Holness urges diaspora to invest
PRIME MINISTER Andrew Holness has urged members of the Jamaican diaspora to invest in more tangible and long-term ways in their homeland rather than simply sending home remittances.
Holness said although remittances has helped to cut the poverty rate, they also create a dependency in the recipients and do not contribute to investment.
The prime minister was speaking at one of nine engagements during a packed schedule on a two-day trip to New York last Thursday. It was held at the city’s upscale University Club and some 160 affluent, corporate movers and shakers attended the affair and waited with bated breath to hear what the special guest had to say.
He did not disappoint, candidly telling the guests that he knew a lot was expected from a 39-year-old leader, but having begun in politics at the age of 18, he was not going to use age as an excuse.
Holness was appointed to the post of prime minister just over a month ago, making him the youngest to hold that office. “Continue to send those funds home, but channel it into investments. We must make our bureaucracy more accepting of and easier for the diaspora, so we are looking at ways to help you, as a group, invest in entities such as the National Housing Trust, tourism and in marketing of foods from home,” Holness said.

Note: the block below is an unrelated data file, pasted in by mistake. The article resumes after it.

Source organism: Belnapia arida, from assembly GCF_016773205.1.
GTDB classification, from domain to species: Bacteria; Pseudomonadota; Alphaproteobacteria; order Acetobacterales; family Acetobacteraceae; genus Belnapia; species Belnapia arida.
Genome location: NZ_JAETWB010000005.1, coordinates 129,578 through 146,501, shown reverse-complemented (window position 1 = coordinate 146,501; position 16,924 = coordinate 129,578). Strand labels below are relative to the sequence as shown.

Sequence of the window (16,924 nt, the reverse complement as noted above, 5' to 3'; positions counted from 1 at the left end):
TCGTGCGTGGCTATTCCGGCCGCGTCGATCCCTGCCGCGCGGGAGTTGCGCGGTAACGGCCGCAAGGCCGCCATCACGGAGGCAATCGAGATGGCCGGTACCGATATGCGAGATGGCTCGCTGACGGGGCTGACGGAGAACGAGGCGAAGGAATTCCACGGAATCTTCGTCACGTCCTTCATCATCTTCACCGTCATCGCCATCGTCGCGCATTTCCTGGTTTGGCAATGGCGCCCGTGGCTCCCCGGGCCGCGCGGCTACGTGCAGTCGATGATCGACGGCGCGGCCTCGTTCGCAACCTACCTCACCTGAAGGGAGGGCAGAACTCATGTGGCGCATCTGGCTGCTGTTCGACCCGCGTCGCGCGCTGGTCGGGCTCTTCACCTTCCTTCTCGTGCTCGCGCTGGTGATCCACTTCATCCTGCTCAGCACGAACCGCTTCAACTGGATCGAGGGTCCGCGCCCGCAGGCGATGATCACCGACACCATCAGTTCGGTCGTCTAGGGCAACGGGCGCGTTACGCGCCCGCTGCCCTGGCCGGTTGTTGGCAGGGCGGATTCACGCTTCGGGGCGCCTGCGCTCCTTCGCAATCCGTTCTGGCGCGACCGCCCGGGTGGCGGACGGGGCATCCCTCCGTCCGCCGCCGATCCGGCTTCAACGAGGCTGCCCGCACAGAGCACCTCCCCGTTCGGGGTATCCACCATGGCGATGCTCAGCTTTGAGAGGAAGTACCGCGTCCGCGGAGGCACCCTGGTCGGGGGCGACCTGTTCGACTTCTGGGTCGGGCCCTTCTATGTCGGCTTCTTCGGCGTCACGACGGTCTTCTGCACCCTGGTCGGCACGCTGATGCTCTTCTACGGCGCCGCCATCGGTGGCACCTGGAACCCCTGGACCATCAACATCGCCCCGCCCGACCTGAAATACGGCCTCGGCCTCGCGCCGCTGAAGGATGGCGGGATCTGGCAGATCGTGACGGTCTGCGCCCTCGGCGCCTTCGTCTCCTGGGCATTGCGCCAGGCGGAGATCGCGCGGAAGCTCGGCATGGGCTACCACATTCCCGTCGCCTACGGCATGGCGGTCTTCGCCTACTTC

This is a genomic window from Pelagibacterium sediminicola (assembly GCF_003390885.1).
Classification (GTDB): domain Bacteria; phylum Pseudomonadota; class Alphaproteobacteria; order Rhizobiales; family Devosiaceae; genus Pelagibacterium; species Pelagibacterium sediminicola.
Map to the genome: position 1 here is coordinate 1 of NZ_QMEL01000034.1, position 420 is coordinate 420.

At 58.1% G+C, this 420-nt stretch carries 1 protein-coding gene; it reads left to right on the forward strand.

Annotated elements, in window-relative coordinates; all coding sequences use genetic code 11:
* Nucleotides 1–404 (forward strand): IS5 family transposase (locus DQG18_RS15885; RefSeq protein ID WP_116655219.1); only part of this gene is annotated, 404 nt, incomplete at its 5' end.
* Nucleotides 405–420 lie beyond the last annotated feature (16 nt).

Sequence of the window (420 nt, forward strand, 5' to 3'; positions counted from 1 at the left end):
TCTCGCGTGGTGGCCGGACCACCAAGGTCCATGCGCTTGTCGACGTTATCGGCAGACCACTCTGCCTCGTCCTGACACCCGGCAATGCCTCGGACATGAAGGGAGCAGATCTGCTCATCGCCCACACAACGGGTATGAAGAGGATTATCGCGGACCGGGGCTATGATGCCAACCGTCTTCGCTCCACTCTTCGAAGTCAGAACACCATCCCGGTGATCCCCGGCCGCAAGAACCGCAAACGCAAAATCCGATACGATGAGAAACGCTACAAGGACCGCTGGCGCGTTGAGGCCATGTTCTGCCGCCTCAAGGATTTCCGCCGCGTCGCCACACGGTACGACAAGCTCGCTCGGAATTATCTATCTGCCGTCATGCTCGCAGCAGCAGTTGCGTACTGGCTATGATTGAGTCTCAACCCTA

He also told the group about the current state of the economy – third most-indebted country in the world – with a current state of indebtedness (140 per cent of GDP) which was not forced upon it but that “we borrowed the money”, so we have to take responsibility for paying it back.
“I have a difficulty with the belief that we can borrow our way out of debt. We have to manage our affairs and make the necessary sacrifices so that we do not end up with the riots and protests that are taking place elsewhere in the world,” Holness said.
He also informed the audience that there had been a drastic decrease in the crime rate, and outlined plans to make the 50th anniversary of Independence memorable. He answered a number of questions from the audience.
The prime minister’s ‘Positive Jamaica Foundation’ was launched at the luncheon. It aims to restore confidence in Jamaica by highlighting the positives about the island, removing garrisons and give children a chance to get the kind of education that made him what he is today.